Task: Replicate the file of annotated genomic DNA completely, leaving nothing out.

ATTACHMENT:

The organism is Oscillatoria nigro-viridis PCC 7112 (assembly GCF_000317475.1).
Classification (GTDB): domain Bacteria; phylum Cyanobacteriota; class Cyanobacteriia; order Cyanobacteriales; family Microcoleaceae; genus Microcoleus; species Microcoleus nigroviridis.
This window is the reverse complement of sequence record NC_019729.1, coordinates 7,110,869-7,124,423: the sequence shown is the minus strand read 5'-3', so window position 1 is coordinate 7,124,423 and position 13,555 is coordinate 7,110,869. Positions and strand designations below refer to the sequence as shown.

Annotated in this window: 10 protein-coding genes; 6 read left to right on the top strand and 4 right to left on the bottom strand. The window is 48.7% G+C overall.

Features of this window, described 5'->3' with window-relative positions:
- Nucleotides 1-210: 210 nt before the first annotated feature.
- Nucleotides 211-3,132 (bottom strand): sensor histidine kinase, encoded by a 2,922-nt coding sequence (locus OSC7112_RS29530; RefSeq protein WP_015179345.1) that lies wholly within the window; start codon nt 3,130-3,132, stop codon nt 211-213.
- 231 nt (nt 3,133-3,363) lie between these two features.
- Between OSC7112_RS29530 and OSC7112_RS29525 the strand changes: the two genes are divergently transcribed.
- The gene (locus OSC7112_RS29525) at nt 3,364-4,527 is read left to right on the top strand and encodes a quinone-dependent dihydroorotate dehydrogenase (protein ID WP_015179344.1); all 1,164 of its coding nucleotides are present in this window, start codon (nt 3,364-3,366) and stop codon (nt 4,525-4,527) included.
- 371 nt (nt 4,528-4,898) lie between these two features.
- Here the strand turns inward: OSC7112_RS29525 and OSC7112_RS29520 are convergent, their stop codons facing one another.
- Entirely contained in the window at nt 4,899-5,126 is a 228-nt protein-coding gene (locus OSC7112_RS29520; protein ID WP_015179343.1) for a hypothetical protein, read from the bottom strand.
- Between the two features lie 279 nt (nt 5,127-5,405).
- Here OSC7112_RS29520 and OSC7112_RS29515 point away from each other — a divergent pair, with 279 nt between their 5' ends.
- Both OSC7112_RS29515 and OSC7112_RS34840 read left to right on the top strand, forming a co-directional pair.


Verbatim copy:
The organism is Oscillatoria nigro-viridis PCC 7112 (assembly GCF_000317475.1).
Classification (GTDB): domain Bacteria; phylum Cyanobacteriota; class Cyanobacteriia; order Cyanobacteriales; family Microcoleaceae; genus Microcoleus; species Microcoleus nigroviridis.
This window is the reverse complement of sequence record NC_019729.1, coordinates 7,110,869-7,124,423: the sequence shown is the minus strand read 5'-3', so window position 1 is coordinate 7,124,423 and position 13,555 is coordinate 7,110,869. Positions and strand designations below refer to the sequence as shown.

Annotated in this window: 10 protein-coding genes; 6 read left to right on the top strand and 4 right to left on the bottom strand. The window is 48.7% G+C overall.

Features of this window, described 5'->3' with window-relative positions:
- Nucleotides 1-210: 210 nt before the first annotated feature.
- Nucleotides 211-3,132 (bottom strand): sensor histidine kinase, encoded by a 2,922-nt coding sequence (locus OSC7112_RS29530; RefSeq protein WP_015179345.1) that lies wholly within the window; start codon nt 3,130-3,132, stop codon nt 211-213.
- 231 nt (nt 3,133-3,363) lie between these two features.
- Between OSC7112_RS29530 and OSC7112_RS29525 the strand changes: the two genes are divergently transcribed.
- The gene (locus OSC7112_RS29525) at nt 3,364-4,527 is read left to right on the top strand and encodes a quinone-dependent dihydroorotate dehydrogenase (protein ID WP_015179344.1); all 1,164 of its coding nucleotides are present in this window, start codon (nt 3,364-3,366) and stop codon (nt 4,525-4,527) included.
- 371 nt (nt 4,528-4,898) lie between these two features.
- Here the strand turns inward: OSC7112_RS29525 and OSC7112_RS29520 are convergent, their stop codons facing one another.
- Entirely contained in the window at nt 4,899-5,126 is a 228-nt protein-coding gene (locus OSC7112_RS29520; protein ID WP_015179343.1) for a hypothetical protein, read from the bottom strand.
- Between the two features lie 279 nt (nt 5,127-5,405).
- Here OSC7112_RS29520 and OSC7112_RS29515 point away from each other — a divergent pair, with 279 nt between their 5' ends.
- Both OSC7112_RS29515 and OSC7112_RS34840 read left to right on the top strand, forming a co-directional pair.